-1

I have a bunch of check boxes and the value of each one is a different price. I created an object that holds the function to push the values into an array if the box is checked. When I console log the empty array it displays as empty so i know that works. I just cant get it to console log with the pushed value in it.

<input type="checkbox" id="bac" value ="1">bacon - $1


var allIngredients = {

 ingredientArray: [],
 baconBox: function() {
  var bacon = document.getElementById('bac');
  if (bacon.checked === true) {
    this.ingredientArray.push(bacon.value);
  }
},

edit:

 console.log(allIngredients.ingredientArray); 

that returns an empty array like this "[]". I cannot get it to return an array with the value of bacon in it like this "[1]" when i check the box. The value of bacon is 1.

5
  • 1
    Are you calling the baconBox function anywhere?
    – Cerbrus
    Oct 10, 2017 at 7:43
  • 1
    I just cant get it to console log with the pushed value in it ... you'd need code that does console.log(something) if you want to console.log something ... don't you think? Oct 10, 2017 at 7:44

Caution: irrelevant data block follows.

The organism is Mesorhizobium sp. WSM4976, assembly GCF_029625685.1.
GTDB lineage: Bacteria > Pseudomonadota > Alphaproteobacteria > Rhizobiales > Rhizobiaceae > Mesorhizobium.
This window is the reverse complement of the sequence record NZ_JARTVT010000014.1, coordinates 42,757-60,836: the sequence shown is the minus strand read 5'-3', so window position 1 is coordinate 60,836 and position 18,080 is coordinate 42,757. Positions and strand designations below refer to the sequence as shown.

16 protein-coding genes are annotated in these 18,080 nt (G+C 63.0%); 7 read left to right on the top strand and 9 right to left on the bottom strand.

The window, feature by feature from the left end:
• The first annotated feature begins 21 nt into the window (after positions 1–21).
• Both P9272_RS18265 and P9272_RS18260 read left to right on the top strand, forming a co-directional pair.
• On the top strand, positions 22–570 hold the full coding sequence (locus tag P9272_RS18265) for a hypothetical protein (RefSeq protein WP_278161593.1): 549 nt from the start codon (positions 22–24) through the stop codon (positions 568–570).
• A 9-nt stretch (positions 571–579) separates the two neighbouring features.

• As @Cerbrus said, you have to actually call it somewhere, like in event listener of changed checkbox.
    – Walk
    Oct 10, 2017 at 7:44
  • I created an object that holds the function to push the values into an array if the box is checked - you've SHOWN something that pushes bacon.value to an array ... single value, single checkbox Oct 10, 2017 at 7:45
  • How do you know that it works when you say it's empty? I don't get exactly your question here.
    – Edper
    Oct 10, 2017 at 7:45

1 Answer 1

0

As others have pointed out in the comments, you should call the function allIngredients.baconBox().

One option is to add an event listener, like so:

document.getElementById('bac').addEventListener('change', function() {
  allIngredients.baconBox();
});

Although a downside of this approach is that unchecking the box wouldn't remove the bacon.value from your allIngredients array.

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